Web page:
Many of us may be a year into working from home, but things still aren’t feeling right. Maybe it’s negative energy, maybe it’s a lack of feng shui, or perhaps it’s time to shake things up and organize your workspace.
Think back to when you were a child. Do you remember re-arranging your bedroom furniture, and suddenly, the whole world was just full of possibilities? That invincible, excited feeling is still attainable! Here are some easy tips to make your workspace a bit happier:
Utilize Natural Light
This will depend on the floor plan of your home or workspace, but can you sit by a window? Better yet, can you sit so that your desk is facing a window? Exposure to natural light can improve your mood and your sleep, leading to reduced depression and anxiety. (Pro Tip: before you get everything all set up and plugged in, be mindful of your computer screen and any potential glare.)
Lack access to a window, or want to surround yourself with even more natural light? Try a daylight lamp. Some science shows that exposure to bright, full-spectrum light bulbs can improve your mood. Note: if you may be experiencing Seasonal Affective Disorder (SAD), you should consult your doctor/a mental health professional regarding the best treatment and what to look for in light therapy.
I added this lamp to my office a few months ago and have, so far, been very happy with it. It isn’t qualified for light therapy, but the light spectrum is close enough to daylight that it feels less dreary in my little office.
Purge All The Things
Okay, maybe not all the things…but getting rid of the clutter is vital if you want to organize your workspace. Really take a hard look at everything you have. What do you have on your desk that you don’t need? Do you have a basket that has collected mail, random documents, and homeless tchotchkes for years? Do you have a bookcase that has four different sizes of envelopes, last year’s Christmas cards, a box of leftover wedding invitations, a foam football you got at a conference four years ago with a logo of a company you don’t even know, and maybe 5 books? No? Just me?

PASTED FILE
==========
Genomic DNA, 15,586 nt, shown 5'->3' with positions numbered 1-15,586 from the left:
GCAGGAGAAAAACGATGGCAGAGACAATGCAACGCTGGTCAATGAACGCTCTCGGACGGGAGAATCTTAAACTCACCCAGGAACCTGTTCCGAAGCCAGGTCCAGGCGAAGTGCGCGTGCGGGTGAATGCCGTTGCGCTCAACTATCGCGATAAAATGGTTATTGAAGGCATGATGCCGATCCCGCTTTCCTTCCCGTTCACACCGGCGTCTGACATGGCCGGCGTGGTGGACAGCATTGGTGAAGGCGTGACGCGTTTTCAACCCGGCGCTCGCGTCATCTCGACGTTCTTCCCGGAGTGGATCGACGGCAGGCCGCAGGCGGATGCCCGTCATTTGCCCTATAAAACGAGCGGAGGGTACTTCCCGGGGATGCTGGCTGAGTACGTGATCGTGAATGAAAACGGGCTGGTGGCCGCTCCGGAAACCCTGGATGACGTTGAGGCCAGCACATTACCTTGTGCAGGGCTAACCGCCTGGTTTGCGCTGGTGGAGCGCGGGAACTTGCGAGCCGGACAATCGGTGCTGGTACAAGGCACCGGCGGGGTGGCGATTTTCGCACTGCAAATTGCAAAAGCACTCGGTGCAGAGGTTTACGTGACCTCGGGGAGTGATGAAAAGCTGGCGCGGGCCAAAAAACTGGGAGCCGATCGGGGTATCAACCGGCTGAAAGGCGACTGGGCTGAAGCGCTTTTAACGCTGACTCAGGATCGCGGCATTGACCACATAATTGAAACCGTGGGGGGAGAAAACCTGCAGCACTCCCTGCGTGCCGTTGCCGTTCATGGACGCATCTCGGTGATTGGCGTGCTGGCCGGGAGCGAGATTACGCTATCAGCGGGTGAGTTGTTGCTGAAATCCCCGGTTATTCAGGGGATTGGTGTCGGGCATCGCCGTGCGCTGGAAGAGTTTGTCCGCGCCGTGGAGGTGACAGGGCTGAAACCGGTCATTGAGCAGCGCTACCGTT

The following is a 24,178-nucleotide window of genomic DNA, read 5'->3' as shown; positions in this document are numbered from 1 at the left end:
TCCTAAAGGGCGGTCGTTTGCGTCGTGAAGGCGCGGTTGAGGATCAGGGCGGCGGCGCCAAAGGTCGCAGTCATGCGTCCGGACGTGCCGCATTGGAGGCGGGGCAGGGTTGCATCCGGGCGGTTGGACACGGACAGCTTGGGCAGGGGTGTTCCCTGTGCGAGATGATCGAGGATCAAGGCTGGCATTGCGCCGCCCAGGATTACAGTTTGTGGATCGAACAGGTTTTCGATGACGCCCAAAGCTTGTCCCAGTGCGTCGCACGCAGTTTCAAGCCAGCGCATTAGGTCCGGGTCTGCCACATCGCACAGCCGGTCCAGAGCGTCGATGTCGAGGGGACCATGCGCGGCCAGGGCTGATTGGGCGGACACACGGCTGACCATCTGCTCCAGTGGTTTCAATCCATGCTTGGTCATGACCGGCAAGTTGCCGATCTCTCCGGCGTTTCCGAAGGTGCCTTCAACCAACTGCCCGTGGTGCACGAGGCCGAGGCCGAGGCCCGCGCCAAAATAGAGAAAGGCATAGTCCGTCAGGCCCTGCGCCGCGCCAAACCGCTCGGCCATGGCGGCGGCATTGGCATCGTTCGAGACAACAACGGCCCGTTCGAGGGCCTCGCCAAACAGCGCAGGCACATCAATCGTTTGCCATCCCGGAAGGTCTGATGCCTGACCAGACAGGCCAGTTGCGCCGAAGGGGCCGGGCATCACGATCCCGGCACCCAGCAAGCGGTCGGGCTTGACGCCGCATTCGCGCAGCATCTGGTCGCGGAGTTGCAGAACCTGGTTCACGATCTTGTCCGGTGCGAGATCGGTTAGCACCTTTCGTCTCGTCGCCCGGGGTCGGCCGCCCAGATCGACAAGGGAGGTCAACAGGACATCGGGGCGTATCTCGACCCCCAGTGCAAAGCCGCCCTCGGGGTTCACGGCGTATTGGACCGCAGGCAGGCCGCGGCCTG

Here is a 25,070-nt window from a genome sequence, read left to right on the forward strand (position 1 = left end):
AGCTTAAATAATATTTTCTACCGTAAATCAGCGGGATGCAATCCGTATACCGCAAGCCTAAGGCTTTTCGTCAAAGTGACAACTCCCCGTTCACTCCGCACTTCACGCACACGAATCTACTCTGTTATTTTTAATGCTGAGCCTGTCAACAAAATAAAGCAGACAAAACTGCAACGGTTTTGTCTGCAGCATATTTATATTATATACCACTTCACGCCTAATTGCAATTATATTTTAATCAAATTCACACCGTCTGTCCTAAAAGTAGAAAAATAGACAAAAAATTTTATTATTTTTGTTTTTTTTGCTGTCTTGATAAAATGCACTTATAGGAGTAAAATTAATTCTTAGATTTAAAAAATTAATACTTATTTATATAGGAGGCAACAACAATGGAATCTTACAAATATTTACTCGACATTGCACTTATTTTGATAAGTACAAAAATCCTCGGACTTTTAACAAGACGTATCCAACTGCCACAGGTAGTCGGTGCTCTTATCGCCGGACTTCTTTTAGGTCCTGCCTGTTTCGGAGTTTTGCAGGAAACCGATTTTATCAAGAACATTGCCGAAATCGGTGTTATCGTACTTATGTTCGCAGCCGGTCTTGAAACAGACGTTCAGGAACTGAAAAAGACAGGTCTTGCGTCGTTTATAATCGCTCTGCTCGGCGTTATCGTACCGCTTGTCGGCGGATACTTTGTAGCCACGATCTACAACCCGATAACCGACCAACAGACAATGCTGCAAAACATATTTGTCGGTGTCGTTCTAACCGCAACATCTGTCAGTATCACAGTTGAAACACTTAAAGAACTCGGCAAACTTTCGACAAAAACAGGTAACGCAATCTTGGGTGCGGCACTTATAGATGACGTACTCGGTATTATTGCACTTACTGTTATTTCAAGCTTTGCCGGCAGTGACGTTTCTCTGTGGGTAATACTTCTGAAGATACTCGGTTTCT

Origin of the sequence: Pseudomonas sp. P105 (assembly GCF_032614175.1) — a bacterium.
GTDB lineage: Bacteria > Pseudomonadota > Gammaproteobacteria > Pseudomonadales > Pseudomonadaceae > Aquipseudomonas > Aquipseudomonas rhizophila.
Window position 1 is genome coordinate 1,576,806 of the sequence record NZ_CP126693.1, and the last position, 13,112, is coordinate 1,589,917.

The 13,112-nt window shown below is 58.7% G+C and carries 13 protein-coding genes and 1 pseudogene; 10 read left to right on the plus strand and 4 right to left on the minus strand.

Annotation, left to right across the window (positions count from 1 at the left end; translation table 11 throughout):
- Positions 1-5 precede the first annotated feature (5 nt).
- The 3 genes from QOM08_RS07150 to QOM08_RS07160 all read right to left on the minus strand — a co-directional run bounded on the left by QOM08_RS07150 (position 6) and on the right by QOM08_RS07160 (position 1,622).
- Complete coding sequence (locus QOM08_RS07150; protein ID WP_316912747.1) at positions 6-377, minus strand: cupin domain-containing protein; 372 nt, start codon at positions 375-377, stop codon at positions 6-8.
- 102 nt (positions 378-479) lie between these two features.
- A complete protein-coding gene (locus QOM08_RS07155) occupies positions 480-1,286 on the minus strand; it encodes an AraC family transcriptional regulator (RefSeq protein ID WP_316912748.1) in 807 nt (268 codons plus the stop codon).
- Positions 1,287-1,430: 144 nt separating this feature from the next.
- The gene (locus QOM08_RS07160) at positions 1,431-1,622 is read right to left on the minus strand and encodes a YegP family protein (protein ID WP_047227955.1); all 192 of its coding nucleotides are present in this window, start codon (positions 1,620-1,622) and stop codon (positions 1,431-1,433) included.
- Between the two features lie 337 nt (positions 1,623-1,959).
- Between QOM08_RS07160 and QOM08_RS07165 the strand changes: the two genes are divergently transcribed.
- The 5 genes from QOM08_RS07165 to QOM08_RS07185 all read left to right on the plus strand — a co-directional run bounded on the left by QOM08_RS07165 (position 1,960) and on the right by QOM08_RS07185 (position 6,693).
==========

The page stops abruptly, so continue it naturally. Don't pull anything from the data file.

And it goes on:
Enter: Marie Kondo! If you haven’t read her book The Life Changing Magic of Tidying Up or seen her Netflix special Tidying Up With Marie Kondo, I will give the very (very) short version: put your belongings into a pile, then pick up each item individually. If the item “sparks joy”, keep it. Items that do not “spark joy” can be discarded.
Obviously, many (if not most) of the items in your workspace won’t spark joy. Office supplies, work-related electronics, and last year’s tax returns probably don’t spark joy. (Or maybe you got a great refund and I’m wrong, what do I know?)
Organize Your Workspace by Getting Rid of the Clutter
- Pick up each item individually.
- Does it spark joy? If so, keep it and find it a place to live.
- Have you used this item in the last 3 months, or anticipate needing it within the next 3 months? If so, keep it and find it a place to live.
- Is it a document? If so:
- Does it have an original signature and you need it for your records? If so, keep it and file it